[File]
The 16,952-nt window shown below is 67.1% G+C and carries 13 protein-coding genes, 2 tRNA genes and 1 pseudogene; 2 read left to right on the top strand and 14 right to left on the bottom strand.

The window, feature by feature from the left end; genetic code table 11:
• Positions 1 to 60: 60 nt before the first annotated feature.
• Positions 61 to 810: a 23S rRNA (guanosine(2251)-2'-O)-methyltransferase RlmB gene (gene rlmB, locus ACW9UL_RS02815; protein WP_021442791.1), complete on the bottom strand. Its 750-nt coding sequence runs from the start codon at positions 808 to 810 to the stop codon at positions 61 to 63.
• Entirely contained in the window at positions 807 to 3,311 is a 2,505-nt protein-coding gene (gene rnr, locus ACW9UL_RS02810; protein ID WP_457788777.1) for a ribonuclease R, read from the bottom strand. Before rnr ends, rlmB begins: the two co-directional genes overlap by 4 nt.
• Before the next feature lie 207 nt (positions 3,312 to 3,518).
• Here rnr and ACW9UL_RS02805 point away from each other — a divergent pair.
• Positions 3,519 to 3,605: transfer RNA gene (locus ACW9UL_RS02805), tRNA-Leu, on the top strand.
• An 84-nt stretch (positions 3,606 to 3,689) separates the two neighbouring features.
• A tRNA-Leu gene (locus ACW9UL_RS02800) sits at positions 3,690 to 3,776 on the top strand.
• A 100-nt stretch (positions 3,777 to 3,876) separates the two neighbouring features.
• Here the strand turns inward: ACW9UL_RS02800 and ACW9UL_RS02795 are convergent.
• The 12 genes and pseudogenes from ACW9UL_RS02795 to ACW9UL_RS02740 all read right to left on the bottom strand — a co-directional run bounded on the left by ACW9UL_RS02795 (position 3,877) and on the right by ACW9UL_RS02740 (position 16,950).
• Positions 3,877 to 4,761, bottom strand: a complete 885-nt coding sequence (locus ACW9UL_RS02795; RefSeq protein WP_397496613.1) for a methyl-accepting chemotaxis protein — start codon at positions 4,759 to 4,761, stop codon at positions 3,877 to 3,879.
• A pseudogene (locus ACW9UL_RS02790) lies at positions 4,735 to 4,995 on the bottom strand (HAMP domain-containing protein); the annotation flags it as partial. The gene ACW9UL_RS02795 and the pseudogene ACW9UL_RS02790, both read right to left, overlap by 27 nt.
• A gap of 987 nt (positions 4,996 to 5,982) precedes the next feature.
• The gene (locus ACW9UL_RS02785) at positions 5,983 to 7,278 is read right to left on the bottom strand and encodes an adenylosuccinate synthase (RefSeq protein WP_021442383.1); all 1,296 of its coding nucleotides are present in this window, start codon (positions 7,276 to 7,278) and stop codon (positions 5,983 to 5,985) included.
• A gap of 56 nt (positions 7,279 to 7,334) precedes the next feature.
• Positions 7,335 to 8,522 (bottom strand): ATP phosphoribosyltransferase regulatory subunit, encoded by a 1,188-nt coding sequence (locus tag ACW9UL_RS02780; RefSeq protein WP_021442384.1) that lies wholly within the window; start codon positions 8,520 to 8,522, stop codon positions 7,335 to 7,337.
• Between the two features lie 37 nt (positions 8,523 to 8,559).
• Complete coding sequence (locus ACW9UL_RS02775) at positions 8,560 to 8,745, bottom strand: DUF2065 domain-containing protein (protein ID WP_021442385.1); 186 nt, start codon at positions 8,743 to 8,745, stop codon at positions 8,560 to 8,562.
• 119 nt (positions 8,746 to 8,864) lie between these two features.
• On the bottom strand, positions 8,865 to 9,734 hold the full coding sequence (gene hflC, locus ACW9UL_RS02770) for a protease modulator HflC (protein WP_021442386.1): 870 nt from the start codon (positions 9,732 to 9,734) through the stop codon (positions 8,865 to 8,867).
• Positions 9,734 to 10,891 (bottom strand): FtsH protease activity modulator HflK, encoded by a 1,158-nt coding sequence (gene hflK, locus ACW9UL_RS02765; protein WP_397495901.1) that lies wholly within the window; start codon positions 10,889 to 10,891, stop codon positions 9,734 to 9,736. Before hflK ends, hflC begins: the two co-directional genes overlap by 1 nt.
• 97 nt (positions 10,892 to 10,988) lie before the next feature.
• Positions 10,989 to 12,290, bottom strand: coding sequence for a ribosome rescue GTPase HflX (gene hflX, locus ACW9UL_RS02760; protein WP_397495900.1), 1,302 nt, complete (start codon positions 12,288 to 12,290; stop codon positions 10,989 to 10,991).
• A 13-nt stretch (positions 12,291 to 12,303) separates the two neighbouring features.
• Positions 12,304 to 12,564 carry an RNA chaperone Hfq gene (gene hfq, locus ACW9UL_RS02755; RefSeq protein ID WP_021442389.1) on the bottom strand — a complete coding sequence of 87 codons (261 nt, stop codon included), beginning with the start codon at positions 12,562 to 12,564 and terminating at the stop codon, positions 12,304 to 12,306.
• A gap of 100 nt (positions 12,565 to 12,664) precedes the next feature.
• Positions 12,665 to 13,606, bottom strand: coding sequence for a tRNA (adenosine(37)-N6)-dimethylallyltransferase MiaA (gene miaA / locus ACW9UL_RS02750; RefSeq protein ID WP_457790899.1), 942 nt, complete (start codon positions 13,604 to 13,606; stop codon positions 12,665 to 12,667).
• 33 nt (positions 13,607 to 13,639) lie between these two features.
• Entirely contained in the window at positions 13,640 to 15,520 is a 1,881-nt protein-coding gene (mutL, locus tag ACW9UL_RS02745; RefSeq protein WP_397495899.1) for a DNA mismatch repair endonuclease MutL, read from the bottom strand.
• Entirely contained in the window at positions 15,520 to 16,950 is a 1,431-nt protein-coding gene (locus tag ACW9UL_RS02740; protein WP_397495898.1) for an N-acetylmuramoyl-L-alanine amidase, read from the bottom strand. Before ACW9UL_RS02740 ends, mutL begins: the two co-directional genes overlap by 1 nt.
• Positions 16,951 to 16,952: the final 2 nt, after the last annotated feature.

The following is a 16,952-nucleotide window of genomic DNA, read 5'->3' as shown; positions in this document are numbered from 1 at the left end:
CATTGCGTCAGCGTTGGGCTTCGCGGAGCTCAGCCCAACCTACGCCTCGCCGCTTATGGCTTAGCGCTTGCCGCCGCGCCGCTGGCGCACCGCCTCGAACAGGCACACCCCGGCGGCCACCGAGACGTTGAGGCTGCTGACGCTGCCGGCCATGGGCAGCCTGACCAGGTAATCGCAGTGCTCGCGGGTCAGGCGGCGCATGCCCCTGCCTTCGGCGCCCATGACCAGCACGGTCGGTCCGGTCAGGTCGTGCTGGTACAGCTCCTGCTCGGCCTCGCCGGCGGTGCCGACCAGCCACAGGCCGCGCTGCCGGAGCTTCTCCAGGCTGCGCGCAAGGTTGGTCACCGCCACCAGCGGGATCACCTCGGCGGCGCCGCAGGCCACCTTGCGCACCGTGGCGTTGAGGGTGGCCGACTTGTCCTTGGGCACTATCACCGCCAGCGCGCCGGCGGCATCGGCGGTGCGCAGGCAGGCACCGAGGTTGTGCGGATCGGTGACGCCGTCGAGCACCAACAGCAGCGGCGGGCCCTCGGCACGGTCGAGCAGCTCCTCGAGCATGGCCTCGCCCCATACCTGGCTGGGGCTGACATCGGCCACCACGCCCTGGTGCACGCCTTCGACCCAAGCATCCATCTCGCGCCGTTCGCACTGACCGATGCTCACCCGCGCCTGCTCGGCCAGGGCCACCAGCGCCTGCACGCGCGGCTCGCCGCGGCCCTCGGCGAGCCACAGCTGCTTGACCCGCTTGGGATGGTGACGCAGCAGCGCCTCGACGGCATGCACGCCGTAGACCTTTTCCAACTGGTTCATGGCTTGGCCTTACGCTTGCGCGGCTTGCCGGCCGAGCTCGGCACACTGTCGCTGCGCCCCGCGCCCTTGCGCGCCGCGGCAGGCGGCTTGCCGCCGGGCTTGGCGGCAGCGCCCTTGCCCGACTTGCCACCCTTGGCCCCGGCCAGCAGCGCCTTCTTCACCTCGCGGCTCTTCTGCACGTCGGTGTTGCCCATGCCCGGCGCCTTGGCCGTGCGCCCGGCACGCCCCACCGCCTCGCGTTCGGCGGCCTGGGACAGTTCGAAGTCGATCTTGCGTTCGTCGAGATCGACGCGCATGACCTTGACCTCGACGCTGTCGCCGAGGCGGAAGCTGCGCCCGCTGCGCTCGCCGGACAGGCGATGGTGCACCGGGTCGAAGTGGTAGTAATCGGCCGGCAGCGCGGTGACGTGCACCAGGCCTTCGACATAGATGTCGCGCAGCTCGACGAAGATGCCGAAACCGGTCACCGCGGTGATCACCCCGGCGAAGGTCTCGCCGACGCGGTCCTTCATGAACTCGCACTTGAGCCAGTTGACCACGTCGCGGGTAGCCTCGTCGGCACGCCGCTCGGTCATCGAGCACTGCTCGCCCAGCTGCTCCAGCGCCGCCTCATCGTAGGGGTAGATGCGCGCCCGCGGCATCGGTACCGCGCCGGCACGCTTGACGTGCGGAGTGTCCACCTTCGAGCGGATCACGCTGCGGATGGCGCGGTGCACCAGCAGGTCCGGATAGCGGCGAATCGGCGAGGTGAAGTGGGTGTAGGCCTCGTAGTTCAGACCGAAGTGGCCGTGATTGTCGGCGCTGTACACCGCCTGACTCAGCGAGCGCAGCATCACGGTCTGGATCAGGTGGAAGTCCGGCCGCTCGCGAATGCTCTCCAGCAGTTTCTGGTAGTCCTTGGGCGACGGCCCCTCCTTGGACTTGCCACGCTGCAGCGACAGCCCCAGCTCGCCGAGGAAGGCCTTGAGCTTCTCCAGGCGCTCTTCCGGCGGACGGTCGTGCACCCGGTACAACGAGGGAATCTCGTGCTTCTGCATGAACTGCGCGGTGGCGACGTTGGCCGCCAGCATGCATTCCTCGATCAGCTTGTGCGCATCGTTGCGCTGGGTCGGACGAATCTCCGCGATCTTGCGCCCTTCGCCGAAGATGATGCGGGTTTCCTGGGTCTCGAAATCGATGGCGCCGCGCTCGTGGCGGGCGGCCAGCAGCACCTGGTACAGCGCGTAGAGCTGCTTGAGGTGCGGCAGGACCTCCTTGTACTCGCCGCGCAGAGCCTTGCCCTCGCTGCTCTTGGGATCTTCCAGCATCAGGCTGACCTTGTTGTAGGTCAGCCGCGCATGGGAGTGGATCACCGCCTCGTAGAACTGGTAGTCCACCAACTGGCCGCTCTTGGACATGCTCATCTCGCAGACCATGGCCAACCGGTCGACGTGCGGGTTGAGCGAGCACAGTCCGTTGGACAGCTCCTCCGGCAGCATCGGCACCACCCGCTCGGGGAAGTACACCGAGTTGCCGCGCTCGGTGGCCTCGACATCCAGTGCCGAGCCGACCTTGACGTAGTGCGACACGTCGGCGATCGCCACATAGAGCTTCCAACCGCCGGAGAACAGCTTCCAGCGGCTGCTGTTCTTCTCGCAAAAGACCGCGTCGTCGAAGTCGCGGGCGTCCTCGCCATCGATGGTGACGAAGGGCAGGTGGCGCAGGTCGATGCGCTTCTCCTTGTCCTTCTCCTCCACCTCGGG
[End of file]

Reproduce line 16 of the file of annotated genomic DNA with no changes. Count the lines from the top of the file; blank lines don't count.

• A gap of 987 nt (positions 4,996 to 5,982) precedes the next feature.